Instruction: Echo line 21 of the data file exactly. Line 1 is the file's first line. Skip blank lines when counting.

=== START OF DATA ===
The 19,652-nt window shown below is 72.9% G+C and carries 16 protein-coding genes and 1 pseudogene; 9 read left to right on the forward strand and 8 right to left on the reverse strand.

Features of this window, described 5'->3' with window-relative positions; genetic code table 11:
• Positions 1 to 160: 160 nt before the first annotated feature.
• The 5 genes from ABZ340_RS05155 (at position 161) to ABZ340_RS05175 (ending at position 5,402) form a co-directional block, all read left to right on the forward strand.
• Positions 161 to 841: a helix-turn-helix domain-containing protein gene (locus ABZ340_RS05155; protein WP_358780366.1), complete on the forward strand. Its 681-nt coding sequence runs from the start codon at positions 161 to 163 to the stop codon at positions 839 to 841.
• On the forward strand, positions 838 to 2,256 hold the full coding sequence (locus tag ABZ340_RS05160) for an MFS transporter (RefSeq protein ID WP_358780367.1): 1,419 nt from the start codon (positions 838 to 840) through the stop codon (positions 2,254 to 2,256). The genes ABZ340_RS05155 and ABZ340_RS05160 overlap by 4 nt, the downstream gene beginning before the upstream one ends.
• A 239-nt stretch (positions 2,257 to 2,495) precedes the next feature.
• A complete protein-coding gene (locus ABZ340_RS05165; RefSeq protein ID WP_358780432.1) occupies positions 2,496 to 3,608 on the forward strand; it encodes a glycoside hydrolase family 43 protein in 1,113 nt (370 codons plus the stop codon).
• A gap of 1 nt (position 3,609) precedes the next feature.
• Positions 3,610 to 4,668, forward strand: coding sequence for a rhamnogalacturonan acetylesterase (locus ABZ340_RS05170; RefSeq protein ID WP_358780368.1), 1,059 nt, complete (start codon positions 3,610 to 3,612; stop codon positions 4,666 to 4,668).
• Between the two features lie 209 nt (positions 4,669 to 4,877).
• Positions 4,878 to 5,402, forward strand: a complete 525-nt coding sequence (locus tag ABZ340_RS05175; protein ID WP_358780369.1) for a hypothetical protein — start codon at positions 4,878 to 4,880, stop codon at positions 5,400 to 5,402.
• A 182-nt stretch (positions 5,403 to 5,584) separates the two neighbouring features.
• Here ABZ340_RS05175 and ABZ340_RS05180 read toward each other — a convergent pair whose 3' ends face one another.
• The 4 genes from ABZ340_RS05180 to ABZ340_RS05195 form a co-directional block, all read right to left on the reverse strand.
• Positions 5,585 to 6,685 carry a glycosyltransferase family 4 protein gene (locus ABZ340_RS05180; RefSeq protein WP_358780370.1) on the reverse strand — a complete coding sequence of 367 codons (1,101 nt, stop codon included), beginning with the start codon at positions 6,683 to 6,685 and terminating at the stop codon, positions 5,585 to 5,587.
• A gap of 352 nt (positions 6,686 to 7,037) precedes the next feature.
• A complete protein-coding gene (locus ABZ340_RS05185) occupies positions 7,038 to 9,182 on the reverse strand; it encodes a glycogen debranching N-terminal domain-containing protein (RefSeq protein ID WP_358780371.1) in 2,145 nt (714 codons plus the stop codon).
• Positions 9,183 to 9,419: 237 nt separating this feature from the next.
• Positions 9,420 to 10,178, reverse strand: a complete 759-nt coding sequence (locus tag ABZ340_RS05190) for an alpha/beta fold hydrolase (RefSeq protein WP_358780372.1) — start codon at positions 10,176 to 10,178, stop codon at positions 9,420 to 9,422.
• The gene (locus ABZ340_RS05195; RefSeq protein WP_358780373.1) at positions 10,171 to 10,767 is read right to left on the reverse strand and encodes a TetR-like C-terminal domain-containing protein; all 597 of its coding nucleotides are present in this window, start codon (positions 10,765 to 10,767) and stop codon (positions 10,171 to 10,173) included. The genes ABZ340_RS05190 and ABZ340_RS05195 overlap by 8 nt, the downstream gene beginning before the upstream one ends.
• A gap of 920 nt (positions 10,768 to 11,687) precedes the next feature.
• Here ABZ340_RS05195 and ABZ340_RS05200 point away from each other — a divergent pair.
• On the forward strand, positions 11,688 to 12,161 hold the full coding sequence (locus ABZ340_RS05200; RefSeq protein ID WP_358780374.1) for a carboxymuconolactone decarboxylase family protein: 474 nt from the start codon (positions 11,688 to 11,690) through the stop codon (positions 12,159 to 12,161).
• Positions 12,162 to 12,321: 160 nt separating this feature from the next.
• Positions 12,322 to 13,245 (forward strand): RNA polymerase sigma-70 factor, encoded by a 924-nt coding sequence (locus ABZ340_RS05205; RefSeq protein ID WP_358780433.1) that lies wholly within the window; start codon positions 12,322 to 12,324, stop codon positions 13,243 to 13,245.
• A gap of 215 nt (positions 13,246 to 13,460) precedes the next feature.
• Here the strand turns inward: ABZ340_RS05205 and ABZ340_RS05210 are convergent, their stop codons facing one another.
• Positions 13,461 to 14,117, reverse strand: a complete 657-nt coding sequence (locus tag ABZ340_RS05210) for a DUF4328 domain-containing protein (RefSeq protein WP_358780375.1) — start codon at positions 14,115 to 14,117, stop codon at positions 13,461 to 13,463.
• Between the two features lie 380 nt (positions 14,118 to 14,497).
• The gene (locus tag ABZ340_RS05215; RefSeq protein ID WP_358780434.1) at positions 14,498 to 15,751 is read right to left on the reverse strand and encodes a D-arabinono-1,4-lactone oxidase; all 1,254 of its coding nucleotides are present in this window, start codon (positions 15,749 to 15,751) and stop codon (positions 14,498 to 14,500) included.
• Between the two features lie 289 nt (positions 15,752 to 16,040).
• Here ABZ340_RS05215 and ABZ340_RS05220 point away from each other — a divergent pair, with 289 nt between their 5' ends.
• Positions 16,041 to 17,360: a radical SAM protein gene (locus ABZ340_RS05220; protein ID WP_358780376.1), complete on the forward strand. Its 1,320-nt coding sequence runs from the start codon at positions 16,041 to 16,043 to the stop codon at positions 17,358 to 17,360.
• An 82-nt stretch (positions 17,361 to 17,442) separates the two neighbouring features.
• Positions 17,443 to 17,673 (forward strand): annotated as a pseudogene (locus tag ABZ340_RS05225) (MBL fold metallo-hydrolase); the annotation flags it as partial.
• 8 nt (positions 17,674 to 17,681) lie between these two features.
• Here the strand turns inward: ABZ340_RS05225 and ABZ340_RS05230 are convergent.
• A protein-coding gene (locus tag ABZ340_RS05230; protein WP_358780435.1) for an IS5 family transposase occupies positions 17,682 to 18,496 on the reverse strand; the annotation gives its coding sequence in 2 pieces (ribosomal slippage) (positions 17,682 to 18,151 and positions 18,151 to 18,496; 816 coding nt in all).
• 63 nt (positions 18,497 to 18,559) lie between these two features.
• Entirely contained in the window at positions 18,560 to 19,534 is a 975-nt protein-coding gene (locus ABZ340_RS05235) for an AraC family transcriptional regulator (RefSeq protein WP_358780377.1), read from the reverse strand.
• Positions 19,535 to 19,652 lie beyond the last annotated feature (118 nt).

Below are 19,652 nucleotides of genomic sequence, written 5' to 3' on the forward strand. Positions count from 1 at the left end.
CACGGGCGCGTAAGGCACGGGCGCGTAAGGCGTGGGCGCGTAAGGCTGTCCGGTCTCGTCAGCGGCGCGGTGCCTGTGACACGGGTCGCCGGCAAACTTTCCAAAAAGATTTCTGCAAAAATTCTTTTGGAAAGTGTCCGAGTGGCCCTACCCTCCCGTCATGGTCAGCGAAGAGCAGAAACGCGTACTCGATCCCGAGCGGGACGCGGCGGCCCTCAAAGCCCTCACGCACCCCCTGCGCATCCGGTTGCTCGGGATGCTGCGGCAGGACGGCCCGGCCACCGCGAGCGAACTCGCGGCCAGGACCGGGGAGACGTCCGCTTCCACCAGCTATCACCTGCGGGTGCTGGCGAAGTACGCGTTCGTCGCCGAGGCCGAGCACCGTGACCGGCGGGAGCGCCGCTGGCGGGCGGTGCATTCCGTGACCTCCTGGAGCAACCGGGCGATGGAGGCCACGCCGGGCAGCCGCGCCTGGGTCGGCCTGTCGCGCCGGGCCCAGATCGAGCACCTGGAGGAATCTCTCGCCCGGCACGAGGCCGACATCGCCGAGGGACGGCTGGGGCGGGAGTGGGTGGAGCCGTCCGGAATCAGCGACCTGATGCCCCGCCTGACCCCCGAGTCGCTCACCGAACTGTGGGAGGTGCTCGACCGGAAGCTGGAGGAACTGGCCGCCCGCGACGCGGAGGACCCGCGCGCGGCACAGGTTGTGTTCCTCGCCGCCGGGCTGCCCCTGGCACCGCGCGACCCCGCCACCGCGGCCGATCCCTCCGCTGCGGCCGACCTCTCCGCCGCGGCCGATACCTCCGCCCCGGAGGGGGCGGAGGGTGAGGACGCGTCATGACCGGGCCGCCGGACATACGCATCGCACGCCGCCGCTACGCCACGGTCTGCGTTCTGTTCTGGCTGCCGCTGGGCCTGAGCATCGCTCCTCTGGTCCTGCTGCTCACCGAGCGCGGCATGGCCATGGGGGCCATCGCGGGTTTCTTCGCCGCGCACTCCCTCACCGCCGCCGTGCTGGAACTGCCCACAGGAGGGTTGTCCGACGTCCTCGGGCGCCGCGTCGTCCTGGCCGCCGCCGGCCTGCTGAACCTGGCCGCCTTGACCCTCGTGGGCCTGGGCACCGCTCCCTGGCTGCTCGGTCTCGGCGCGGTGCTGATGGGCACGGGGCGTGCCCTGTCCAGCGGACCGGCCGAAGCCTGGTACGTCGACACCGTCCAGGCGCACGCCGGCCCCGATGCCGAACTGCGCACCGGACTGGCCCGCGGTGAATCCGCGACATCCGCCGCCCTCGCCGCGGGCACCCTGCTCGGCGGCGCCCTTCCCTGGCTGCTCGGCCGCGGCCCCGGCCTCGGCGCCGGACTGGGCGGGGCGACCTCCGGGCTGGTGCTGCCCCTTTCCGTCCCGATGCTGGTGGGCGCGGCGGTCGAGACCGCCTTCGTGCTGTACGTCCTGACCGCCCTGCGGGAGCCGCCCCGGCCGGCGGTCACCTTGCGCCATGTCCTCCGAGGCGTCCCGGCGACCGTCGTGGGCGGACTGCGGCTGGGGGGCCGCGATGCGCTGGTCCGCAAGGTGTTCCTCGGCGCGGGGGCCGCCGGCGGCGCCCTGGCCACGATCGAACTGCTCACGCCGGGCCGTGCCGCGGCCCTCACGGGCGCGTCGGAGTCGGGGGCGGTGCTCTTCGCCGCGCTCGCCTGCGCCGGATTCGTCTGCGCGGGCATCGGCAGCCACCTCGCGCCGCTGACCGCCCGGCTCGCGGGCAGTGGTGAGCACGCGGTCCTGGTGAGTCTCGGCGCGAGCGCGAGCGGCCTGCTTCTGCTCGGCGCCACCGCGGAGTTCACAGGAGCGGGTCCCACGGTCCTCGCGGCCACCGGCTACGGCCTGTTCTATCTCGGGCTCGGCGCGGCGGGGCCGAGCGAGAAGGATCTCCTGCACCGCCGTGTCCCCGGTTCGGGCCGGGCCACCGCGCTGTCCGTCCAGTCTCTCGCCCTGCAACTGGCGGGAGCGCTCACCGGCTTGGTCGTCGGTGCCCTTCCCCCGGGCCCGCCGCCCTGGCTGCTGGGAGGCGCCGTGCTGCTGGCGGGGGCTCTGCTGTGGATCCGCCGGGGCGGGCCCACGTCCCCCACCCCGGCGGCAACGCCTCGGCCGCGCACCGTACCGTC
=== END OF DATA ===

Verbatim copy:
• The gene (locus ABZ340_RS05195; RefSeq protein WP_358780373.1) at positions 10,171 to 10,767 is read right to left on the reverse strand and encodes a TetR-like C-terminal domain-containing protein; all 597 of its coding nucleotides are present in this window, start codon (positions 10,765 to 10,767) and stop codon (positions 10,171 to 10,173) included. The genes ABZ340_RS05190 and ABZ340_RS05195 overlap by 8 nt, the downstream gene beginning before the upstream one ends.